Quest for Infamy Switch Impression
What was supposed to be a graceful leap from mouse and keyboard controls to console is more of a disjointed belly flop.
Previously a domain left for PC players, the point-and-click genre has been slowly trickling over to consoles as the years go by, with mixed success. Quest for Infamy, a spiritual successor to the long-running Quest for Glory series, is one of several attempts to introduce the genre to Nintendo Switch players. However, this is one of those games that probably should have stayed where it was strongest.
Main character Roehm is a delightful scamp who has landed in a backwater village, where intrigue, secrets, and even cults flourish alongside seasonal flooding, the convenient plot premise which keeps him in the area. By far, the story and dialogue in Quest for Infamy are its strongest aspects; it’s witty, loaded with plenty of zingers, and gives the people in the village real liveliness. There’s also a narrator to push along the plot, who doles out excellent one-liners. Unfortunately, despite the console port being the perfect opportunity to fix the game’s atrocious voice acting, nothing appears changed. While Roehm’s voice actor is absolutely spot on, most other dialogs are difficult to understand and voiced by people who seem to be inside of a tin can, entrenched in an echo chamber, too far from their microphone, or some unfortunate combination of the all of them.
Quest for Infamy also does an excellent job of encouraging exploration and wandering the world. Despite the story-driven geographical limitations, it provides an interesting tableau of locations and NPCs to interact with. Furthermore, many problems, for both the main quest and optional content, have multiple solutions, further driving home that poking around into every nook and cranny, and taking creative leaps of logic, is regularly rewarded.
Combat in the game is simple: during the opening of the game, Roehm sets out to survive the locals’ oddities by pursuing the path of a thief, sorcerer, or brigand, which will directly affect how challenging the game becomes in future chapters. The sneaky thief by far is the safest route, as it is largely about words and sneak attacks rather than direct combat, while the sorcerer, who must train their magic, takes the most amount of time and effort to master, with the brigand role of smashing in as many heads as needed sits between the two. The biggest flaw of the turn-based system is an artificial sense of urgency — during combat, the player must select their next move within a few seconds or forfeit their turn. Furthermore, Roehm is amusingly bad at doing any sort of fighting, and players will need to practice stabbing things in the face or risk constantly missing while their skills improve. This generally leads to hurriedly selecting a single move and performing it over and over to ensure the highest levels of accuracy, making combat repetitive as time progresses.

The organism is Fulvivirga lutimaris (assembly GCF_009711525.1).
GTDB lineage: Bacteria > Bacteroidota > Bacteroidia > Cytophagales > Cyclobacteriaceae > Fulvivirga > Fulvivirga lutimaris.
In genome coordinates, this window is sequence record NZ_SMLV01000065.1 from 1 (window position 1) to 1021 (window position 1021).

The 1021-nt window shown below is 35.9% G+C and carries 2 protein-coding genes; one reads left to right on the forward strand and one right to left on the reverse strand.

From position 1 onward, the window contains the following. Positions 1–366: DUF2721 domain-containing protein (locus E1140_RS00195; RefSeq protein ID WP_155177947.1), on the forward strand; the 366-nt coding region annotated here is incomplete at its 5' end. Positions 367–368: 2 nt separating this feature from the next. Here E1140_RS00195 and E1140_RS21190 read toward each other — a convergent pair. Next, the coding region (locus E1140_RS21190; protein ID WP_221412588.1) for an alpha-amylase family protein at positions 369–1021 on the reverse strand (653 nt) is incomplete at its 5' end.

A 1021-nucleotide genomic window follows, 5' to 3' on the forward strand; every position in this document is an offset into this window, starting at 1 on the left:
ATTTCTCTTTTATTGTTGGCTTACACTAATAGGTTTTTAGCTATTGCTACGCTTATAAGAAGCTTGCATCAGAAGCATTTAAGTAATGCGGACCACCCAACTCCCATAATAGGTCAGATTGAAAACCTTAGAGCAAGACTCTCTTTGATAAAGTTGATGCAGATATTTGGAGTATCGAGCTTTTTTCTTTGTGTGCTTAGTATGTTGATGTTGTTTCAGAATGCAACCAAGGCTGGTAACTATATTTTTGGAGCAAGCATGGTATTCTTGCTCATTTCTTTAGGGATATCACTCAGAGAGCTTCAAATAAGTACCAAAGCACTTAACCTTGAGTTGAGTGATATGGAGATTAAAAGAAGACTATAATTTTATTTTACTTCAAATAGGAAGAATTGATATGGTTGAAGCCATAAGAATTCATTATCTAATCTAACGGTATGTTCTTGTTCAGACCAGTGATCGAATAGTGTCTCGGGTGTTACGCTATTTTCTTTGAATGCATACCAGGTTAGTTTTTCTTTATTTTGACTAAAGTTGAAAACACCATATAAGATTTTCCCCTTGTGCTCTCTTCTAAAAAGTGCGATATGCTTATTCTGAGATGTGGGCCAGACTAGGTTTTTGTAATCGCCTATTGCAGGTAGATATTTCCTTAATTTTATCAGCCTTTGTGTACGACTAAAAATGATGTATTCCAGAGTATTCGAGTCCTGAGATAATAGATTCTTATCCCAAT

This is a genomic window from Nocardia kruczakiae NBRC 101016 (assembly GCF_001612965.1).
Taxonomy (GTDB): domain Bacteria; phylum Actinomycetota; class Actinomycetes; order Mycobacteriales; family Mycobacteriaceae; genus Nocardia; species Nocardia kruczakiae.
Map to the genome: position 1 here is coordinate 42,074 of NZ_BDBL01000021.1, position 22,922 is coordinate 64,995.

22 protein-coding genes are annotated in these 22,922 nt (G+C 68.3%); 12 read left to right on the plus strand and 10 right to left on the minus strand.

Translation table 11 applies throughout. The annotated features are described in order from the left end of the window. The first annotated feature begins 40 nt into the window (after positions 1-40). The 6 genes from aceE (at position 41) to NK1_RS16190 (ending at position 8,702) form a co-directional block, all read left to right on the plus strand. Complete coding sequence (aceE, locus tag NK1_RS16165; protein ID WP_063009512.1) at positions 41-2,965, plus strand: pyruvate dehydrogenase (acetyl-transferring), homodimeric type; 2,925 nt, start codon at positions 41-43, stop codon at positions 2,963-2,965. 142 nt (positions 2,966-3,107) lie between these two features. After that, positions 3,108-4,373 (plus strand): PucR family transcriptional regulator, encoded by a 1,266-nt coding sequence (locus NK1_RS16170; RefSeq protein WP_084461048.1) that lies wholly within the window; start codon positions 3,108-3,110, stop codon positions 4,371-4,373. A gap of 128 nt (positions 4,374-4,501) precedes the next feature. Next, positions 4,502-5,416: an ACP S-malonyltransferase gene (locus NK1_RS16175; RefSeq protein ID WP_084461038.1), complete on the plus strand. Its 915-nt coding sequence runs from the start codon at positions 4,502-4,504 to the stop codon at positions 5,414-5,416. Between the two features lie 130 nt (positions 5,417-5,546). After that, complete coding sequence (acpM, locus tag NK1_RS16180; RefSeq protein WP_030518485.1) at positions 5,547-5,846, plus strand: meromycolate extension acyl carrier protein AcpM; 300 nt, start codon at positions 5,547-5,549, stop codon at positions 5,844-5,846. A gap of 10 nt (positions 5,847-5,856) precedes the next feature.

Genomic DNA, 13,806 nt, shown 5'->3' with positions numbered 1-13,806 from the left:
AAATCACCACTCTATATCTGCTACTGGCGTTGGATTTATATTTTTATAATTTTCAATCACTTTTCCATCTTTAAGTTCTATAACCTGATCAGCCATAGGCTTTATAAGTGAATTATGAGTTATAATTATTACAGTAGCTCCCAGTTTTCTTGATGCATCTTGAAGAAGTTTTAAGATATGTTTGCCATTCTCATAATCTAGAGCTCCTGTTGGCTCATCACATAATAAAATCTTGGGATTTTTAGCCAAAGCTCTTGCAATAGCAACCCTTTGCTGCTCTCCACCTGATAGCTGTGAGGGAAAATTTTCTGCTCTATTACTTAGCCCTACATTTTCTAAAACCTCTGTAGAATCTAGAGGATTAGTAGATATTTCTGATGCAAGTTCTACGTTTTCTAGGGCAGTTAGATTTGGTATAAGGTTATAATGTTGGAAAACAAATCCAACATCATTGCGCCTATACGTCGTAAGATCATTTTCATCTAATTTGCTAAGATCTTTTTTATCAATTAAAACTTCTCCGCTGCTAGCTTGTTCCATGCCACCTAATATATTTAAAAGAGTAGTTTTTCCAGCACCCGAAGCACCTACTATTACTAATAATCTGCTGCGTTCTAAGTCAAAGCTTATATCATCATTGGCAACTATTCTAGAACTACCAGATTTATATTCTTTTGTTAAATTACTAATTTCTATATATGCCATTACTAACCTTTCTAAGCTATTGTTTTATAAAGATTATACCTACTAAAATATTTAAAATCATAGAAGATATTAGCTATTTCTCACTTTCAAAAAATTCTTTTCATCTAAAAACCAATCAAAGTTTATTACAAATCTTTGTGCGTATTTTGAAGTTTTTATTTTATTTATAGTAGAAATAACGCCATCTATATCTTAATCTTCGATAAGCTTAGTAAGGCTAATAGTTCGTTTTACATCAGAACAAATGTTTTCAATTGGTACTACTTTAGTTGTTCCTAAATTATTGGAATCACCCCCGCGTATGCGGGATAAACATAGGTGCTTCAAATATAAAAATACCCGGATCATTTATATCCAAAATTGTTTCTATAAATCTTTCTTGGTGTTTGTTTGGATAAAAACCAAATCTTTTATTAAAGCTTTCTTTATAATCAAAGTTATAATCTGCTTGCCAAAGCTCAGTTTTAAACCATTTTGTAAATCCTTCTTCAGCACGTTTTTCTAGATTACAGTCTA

If this all sounds like there’s a big “it’s okay, but…” there is. What was supposed to be a graceful leap from mouse and keyboard controls to console is more of a disjointed belly flop. Quest for Infamy failed to add any contextual actions. This means the player must manually select from a drop-down action bar, which must be triggered, quickly adding up the many simple yet repetitive actions that must take place to make any sort of progress. For example, in the opening part of the game, a handy item to have is a glass: to acquire it, players must select move after activating the drop-down menu, then go to the north of town where the bar is, then select interact, then choose the bar entrance, select to move from the drop-down menu inside towards the bartender, select talk after activating the drop-down menu, order a drink, select to interact after activating the drop-down menu, pick up the glass, select to move after activating the drop-down menu, interact with the door after activating the drop-down menu, move after activating the drop-down menu, and so on down the line. All of this makes sense and is easy with a mouse, but it’s an incredibly annoying and drawn out set of actions with a controller. Additionally, the game has a few frustrating seconds of lag at the end of each zone loading, where Roehm is ready to go on screen, but no actions can be taken by the player. Despite being seemingly ready to go, the game does not permit the player to select anything in the drop-down menu or take any actions.
It’s truly unfortunate the Switch version of the game is at best ham-fisted, failing to adapt to its new home as well as fixing issues inherent to the title. For those who wish to play Quest for Infamy, we recommend trying out the title on PC. A full review of that version can be found here.
Disclosure: This article is based on a copy of the game provided by the publisher.